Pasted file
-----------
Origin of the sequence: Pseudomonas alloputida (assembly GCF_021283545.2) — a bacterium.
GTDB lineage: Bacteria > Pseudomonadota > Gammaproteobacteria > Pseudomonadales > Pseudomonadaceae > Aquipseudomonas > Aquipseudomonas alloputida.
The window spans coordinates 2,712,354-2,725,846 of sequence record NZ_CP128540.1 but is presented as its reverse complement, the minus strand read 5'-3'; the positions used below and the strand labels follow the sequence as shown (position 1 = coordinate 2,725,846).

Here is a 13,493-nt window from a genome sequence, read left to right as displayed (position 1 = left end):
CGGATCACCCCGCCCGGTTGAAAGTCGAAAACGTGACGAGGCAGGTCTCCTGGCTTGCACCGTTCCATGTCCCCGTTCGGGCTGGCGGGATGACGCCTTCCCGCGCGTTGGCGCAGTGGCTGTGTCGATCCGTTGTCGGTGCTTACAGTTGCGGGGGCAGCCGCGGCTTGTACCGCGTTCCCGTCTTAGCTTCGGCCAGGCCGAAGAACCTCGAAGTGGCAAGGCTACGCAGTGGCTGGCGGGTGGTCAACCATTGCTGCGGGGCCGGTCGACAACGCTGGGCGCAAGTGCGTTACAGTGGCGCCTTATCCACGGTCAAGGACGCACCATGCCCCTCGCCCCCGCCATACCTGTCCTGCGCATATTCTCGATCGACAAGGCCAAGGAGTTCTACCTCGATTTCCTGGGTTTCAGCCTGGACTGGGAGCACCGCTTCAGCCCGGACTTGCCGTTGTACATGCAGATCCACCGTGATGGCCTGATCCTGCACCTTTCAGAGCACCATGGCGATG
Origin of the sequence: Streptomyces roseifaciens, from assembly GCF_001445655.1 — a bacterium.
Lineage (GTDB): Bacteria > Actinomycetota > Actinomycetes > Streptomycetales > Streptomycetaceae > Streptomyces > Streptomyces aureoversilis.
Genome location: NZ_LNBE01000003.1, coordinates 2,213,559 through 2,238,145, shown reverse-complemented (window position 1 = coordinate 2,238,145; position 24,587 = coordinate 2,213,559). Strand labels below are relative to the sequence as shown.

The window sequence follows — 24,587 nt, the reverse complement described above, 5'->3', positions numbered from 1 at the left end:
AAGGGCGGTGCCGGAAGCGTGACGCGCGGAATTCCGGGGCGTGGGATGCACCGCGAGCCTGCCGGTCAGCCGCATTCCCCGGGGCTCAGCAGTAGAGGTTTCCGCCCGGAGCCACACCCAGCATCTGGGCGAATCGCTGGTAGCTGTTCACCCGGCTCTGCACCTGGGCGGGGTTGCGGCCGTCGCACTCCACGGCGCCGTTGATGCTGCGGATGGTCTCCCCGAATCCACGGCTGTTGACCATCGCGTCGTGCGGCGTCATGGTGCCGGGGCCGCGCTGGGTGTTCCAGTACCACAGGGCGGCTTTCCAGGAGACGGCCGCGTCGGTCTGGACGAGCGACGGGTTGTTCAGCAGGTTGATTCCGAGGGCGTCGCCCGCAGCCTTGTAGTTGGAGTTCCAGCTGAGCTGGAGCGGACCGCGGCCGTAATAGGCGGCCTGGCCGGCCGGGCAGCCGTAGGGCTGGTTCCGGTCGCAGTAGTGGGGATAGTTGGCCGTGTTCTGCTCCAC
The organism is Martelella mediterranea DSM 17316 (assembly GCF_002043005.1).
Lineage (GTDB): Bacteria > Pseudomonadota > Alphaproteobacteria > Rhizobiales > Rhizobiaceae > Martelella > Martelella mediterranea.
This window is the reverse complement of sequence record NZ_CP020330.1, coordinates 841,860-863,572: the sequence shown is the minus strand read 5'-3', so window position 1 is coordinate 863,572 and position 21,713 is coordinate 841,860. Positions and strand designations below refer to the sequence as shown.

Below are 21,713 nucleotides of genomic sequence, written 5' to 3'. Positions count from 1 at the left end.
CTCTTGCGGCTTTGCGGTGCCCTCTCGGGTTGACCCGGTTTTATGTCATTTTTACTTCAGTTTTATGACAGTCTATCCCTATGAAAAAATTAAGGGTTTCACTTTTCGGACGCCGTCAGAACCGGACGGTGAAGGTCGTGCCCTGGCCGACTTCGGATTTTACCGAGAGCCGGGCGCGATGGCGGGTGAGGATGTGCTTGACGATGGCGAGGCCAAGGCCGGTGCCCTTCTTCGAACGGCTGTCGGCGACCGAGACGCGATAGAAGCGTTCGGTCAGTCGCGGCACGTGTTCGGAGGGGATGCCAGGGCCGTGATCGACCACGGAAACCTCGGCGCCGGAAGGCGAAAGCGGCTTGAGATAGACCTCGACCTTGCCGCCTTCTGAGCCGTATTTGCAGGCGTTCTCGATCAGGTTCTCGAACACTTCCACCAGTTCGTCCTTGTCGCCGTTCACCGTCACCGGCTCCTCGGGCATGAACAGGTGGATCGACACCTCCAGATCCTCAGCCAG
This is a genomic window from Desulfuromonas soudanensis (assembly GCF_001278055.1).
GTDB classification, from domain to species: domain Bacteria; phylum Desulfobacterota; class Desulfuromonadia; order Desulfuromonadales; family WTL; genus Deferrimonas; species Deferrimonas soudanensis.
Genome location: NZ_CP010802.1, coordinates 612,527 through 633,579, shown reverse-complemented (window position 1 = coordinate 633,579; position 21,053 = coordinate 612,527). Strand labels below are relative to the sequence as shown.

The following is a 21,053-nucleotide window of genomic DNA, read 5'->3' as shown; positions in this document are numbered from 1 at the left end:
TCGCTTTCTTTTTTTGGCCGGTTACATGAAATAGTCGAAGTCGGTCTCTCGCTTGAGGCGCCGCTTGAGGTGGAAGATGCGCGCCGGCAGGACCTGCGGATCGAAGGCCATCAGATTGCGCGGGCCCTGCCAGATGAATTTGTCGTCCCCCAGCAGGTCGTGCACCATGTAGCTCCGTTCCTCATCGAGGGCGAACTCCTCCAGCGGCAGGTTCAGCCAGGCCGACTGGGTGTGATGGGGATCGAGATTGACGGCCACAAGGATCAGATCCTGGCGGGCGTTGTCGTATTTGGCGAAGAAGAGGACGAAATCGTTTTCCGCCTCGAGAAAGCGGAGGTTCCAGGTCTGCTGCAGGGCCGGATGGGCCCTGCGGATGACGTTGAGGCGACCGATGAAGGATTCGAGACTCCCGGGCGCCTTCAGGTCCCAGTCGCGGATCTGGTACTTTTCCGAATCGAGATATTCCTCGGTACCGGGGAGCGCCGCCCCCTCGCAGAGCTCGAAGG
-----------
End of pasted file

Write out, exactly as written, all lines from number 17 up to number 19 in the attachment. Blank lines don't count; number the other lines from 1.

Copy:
GTDB classification, from domain to species: domain Bacteria; phylum Desulfobacterota; class Desulfuromonadia; order Desulfuromonadales; family WTL; genus Deferrimonas; species Deferrimonas soudanensis.
Genome location: NZ_CP010802.1, coordinates 612,527 through 633,579, shown reverse-complemented (window position 1 = coordinate 633,579; position 21,053 = coordinate 612,527). Strand labels below are relative to the sequence as shown.

The following is a 21,053-nucleotide window of genomic DNA, read 5'->3' as shown; positions in this document are numbered from 1 at the left end: